Image_1_Seasonal Variation in Transport of Zooplankton Into the Arctic Basin Through the Atlantic Gateway, Fram Strait.PDF (1.34 MB)
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Image_1_Seasonal Variation in Transport of Zooplankton Into the Arctic Basin Through the Atlantic Gateway, Fram Strait.PDF

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posted on 2018-06-04, 04:08 authored by Sünnje L. Basedow, Arild Sundfjord, Wilken-Jon von Appen, Elisabeth Halvorsen, Slawomir Kwasniewski, Marit Reigstad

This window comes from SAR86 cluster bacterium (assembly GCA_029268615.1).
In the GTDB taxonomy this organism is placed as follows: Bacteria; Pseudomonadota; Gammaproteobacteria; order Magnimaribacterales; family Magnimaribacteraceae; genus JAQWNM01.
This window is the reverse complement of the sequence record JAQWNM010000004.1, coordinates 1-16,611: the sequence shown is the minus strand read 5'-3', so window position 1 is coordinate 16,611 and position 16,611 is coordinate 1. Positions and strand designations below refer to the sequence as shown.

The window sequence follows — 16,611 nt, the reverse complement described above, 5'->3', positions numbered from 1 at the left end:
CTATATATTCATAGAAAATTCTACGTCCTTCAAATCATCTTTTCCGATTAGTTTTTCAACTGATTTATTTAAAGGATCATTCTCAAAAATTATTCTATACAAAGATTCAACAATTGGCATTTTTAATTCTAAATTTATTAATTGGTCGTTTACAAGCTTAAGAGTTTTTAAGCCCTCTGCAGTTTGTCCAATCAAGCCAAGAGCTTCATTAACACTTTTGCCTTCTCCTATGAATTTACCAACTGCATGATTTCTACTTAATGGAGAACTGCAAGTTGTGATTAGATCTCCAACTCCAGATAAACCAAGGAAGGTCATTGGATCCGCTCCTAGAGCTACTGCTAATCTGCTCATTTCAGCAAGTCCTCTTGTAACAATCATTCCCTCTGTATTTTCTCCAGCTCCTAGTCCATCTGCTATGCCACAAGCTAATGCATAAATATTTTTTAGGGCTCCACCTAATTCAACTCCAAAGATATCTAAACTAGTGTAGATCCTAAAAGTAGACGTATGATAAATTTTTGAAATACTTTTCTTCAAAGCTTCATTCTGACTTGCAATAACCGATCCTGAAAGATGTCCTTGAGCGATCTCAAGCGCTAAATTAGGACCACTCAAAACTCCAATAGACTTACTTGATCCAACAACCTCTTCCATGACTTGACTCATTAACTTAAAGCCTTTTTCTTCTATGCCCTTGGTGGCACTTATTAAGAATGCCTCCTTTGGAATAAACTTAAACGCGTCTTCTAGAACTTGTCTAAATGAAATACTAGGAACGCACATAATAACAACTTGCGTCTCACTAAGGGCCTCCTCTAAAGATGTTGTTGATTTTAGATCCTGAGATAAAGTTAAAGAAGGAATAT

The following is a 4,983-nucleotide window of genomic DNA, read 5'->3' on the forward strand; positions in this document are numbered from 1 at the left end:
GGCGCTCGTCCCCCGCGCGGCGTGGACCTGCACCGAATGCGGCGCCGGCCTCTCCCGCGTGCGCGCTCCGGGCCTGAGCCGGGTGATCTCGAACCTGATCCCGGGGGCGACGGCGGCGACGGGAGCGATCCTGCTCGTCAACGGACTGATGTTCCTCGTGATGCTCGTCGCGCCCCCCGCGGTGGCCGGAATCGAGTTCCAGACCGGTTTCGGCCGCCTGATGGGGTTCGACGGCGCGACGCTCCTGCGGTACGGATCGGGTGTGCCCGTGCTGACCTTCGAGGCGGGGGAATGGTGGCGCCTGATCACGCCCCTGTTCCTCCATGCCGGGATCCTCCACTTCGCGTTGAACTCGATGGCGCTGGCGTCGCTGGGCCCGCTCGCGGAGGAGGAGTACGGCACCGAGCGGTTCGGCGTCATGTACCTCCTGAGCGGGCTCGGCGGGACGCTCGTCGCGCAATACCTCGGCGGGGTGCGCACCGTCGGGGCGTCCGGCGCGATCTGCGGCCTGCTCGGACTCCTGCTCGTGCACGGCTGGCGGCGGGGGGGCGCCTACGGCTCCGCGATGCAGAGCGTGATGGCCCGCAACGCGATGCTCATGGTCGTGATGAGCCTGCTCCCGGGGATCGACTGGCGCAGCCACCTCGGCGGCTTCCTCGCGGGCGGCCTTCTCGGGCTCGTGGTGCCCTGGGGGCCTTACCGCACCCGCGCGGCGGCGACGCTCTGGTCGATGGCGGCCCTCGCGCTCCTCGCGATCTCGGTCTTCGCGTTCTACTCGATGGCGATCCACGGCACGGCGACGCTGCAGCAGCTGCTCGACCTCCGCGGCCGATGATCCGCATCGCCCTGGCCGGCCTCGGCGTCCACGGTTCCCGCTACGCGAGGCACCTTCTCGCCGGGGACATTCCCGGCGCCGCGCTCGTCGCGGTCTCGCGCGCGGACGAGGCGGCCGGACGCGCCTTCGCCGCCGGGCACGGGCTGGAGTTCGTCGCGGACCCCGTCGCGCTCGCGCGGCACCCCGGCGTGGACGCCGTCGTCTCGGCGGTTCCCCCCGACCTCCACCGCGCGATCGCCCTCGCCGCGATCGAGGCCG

The largest contribution of oceanic heat to the Arctic Ocean is the warm Atlantic Water (AW) inflow through the deep Fram Strait. The AW current also carries Atlantic plankton into the Arctic Basin and this inflow of zooplankton biomass through the Atlantic-Arctic gateway far exceeds the inflow through the shallow Pacific-Arctic gateway. However, because this transport has not yet been adequately quantified based on observational data, the present contribution is poorly defined, and future changes in Arctic zooplankton communities are difficult to project and observe. Our objective was to quantify the inflow of zooplankton biomass through the Fram Strait during different seasons, including winter. We collected data with high spatial resolution covering hydrography (CTD), currents (ADCP and LADCP) and zooplankton distributions (LOPC and MultiNet) from surface to 1,000 m depth along two transects crossing the AW inflow during three cruises in January, May and August 2014. Long-term variations (1997–2016) in the AW inflow were analyzed based on moored current meters. Water transport across the inflow region was of the same order of magnitude during all months (January 2.2 Sv, May 1.9 Sv, August 1.7 Sv). We found a higher variability in zooplankton transport between the months (January 51 kg C s−1, May 34 kg C s−1, August 50 kg C s−1), related to seasonal changes in the vertical distribution of zooplankton. However, high abundances of carbon-rich copepods were observed in the AW inflow during all months. Surface patches with high abundances of C. finmarchicus, Microcalanus spp., Pseudocalanus spp., and Oithona similis clearly contributed to the advected biomass, also in winter. The data reveal that the phenology of species is important for the amount of advected biomass, and that the advective input of zooplankton carbon into the Arctic Basin is important during all seasons. The advective zooplankton input might be especially important for mesopelagic planktivorous predators that were recently observed in the region, particularly during winter. The inflow of C. finmarchicus with AW was estimated to be in the order of 500,000 metric tons C y−1, which compares well to modeled estimates.